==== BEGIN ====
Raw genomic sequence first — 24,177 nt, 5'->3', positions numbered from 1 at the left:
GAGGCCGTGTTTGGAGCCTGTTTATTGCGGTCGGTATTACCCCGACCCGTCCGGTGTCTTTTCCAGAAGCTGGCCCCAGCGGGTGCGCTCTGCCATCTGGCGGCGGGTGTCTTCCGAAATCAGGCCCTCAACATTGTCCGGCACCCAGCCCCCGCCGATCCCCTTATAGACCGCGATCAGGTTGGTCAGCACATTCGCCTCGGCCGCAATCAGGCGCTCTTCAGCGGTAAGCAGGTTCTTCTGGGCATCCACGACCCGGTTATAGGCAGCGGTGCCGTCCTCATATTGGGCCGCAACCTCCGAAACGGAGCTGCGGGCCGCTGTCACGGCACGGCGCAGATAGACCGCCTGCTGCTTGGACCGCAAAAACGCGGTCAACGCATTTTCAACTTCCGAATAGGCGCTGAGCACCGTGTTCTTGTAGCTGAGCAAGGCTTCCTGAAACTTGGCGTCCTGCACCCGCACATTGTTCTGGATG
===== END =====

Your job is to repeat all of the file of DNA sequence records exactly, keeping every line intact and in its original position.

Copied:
Raw genomic sequence first — 24,177 nt, 5'->3', positions numbered from 1 at the left:
GAGGCCGTGTTTGGAGCCTGTTTATTGCGGTCGGTATTACCCCGACCCGTCCGGTGTCTTTTCCAGAAGCTGGCCCCAGCGGGTGCGCTCTGCCATCTGGCGGCGGGTGTCTTCCGAAATCAGGCCCTCAACATTGTCCGGCACCCAGCCCCCGCCGATCCCCTTATAGACCGCGATCAGGTTGGTCAGCACATTCGCCTCGGCCGCAATCAGGCGCTCTTCAGCGGTAAGCAGGTTCTTCTGGGCATCCACGACCCGGTTATAGGCAGCGGTGCCGTCCTCATATTGGGCCGCAACCTCCGAAACGGAGCTGCGGGCCGCTGTCACGGCACGGCGCAGATAGACCGCCTGCTGCTTGGACCGCAAAAACGCGGTCAACGCATTTTCAACTTCCGAATAGGCGCTGAGCACCGTGTTCTTGTAGCTGAGCAAGGCTTCCTGAAACTTGGCGTCCTGCACCCGCACATTGTTCTGGATG